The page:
SIDEBAR: The historicity of the Bible

Regarding historicity, the Bible is certainly trustworthy, and is in many ways the most reliable historic document we have. As both archaeology and manuscript studies indicate, for example, that the Christian scriptures are contenders:

There can be no doubt that archaeology has confirmed the substantial historicity of Old Testament tradition.
~ William F. Albright, Archaeology and the Religions of Israel (Baltimore: The Johns Hopkins University Press, 1968), p. 176.

The excessive skepticism shown toward the Bible by important historical schools of the eighteenth and nineteenth centuries, certain phases of which still appear periodically, has been progressively discredited. Discovery after discovery has established the accuracy of innumerable details, and has brought increased recognition to the value of the Bible as a source of history.
~ William F. Albright, The Archaeology of Palestine, Rev. ed. (Harmondsworth, Middlesex: Pelican Books, 1960), pp. 127-128

Old Testament archaeology has rediscovered whole nations, resurrected important peoples, and in a most astonishing manner filled in historical gaps, adding immeasurably to the knowledge of Biblical backgrounds.
~ Merrill F. Unger, Archaeology and the Old Testament (Chicago: Moody Press, 1954), p. 15

And the list of this type of confirmation, or disconfirmation, of various claims by holy books or faith systems, can go on extensively

But not only can historical and archaeological studies confirm the natural claims of a faith, they can lend credence to or take away from the MIRACULOUS claims of a faith – not just by their own validation, but by observing how people responded in history to the supposed miracles that occurred.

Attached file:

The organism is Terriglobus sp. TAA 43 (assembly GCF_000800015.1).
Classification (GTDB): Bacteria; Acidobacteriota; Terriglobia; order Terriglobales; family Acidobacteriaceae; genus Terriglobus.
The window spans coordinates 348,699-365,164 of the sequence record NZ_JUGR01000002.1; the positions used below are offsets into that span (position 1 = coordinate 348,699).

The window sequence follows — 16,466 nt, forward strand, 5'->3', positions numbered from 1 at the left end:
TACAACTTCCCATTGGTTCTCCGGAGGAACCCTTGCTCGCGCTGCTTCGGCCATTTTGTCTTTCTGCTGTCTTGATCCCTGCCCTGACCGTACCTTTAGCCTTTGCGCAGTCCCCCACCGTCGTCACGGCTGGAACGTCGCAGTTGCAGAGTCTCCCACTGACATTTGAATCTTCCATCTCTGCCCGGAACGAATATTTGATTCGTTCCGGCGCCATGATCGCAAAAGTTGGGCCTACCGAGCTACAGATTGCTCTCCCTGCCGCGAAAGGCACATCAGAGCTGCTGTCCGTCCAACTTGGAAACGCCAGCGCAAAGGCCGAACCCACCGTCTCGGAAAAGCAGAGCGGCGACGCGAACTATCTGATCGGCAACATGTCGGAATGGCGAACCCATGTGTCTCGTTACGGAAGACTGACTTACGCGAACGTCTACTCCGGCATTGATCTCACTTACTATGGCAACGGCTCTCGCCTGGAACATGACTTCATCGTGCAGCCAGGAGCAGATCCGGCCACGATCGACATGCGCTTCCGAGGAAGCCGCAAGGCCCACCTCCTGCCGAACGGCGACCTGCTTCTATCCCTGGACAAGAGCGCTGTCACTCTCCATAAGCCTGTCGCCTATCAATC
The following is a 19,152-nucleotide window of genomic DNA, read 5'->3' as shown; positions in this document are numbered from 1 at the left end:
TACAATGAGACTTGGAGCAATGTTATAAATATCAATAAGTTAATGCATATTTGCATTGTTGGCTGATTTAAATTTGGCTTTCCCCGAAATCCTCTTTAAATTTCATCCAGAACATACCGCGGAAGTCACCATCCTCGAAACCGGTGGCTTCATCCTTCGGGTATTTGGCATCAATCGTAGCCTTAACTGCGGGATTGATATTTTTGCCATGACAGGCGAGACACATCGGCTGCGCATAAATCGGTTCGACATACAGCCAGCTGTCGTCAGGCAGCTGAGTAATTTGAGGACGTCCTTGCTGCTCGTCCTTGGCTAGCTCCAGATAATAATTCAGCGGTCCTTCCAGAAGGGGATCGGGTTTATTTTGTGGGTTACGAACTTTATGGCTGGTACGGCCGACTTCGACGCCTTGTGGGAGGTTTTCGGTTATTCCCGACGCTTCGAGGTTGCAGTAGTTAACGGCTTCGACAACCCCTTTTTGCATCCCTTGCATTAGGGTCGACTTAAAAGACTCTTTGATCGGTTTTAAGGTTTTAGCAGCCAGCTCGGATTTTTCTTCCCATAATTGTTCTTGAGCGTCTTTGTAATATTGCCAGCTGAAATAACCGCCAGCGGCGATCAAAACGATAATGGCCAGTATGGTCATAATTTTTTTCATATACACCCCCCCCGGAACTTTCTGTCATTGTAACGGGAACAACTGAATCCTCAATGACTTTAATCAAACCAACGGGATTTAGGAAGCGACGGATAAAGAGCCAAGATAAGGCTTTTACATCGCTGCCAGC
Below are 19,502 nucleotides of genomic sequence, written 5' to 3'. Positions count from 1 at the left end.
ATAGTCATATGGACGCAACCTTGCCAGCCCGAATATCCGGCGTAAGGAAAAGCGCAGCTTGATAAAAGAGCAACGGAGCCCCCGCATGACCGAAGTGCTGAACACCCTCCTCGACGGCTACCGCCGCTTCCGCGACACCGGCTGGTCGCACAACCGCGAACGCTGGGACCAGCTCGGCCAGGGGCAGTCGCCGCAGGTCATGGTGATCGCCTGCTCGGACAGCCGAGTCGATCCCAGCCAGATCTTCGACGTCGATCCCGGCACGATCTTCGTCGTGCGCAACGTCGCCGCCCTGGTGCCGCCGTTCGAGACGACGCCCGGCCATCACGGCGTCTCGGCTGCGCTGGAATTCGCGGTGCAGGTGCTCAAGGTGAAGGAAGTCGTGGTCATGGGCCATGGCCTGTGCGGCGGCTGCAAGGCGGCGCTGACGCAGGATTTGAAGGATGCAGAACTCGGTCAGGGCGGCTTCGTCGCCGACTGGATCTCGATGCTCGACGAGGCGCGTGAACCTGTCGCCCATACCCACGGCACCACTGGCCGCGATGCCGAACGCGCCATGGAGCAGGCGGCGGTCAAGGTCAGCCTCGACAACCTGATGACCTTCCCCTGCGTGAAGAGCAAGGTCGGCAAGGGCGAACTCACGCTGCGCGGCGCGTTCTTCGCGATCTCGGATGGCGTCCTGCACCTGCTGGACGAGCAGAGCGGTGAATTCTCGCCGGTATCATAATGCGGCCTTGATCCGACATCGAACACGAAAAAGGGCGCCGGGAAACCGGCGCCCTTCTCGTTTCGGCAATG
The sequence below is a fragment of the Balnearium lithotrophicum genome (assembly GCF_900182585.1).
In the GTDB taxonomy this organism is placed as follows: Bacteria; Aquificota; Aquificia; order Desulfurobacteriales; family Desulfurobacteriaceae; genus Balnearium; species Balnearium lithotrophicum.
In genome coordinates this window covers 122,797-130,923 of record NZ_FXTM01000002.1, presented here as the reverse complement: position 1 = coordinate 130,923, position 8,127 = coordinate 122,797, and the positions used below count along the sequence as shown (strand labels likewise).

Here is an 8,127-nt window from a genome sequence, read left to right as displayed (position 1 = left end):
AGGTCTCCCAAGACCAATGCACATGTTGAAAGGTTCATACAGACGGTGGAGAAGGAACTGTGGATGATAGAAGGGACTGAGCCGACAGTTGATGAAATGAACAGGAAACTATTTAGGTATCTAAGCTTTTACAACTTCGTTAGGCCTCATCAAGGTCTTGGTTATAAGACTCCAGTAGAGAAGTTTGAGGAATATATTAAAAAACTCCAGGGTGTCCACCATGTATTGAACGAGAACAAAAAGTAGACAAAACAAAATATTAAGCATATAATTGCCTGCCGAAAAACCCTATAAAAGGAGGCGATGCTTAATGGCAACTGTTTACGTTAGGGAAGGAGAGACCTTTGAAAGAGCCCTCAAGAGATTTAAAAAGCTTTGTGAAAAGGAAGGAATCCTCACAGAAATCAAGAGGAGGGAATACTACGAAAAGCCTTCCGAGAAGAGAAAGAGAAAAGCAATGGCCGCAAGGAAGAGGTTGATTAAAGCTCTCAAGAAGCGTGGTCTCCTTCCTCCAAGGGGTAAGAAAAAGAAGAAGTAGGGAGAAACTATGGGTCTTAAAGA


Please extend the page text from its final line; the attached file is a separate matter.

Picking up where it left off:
For a quick example, looking at the historical sources of the Jews, we can see that they too recorded that Jesus was supposed to have done miracles.  We can also see how the disciples, who fled and hid after Jesus’ death, had some later experience (seeing him resurrected) that transformed them, to a man, into men who believed so strongly that they were all willing to die for their faith – either because they had a strong delusion, or because they had a reason to believe.

3. Logic, statistics, and reason

One of the most basic examinations we can do of any holy or secular text is to subject it to tests of internal and external logic, looking for gross inconsistencies, as well as elegant consistency.  We can also employ simple comparisons to our own experience and observation of people, societies, and cause and effect we see in our own world.  This can be done heuristically and personally, or systematically and empirically.  Either way some spiritual claims and stories will have the air of authority and reality, while others will be obviously fanciful and illogical.

Naturally, there will be a middle ground, especially when it comes to reporting miracles.  However, if you discard them out of hand as fanciful a priori , then you may end up with a much more limited set of faith claims, if any at all.

However, some stories, like the native American myth that the Sky Goddess put the earth on the back of a giant turtle can be clearly eliminated.  However, for example, the Biblical claim that God first created light (let there be light), followed LATER by the stars and the sun, aligns perfectly with the current astronomical cosmology that says that the Universe came into being in a great blast of energy, i.e. the Big Bang.

4. Their fruits

Judging a belief system by the results it produces in the lives of individuals and society is a bit of a tricky business. In part, because every ideological system can and has been abused by human beings, and secondly, because ‘history is written by the victors.’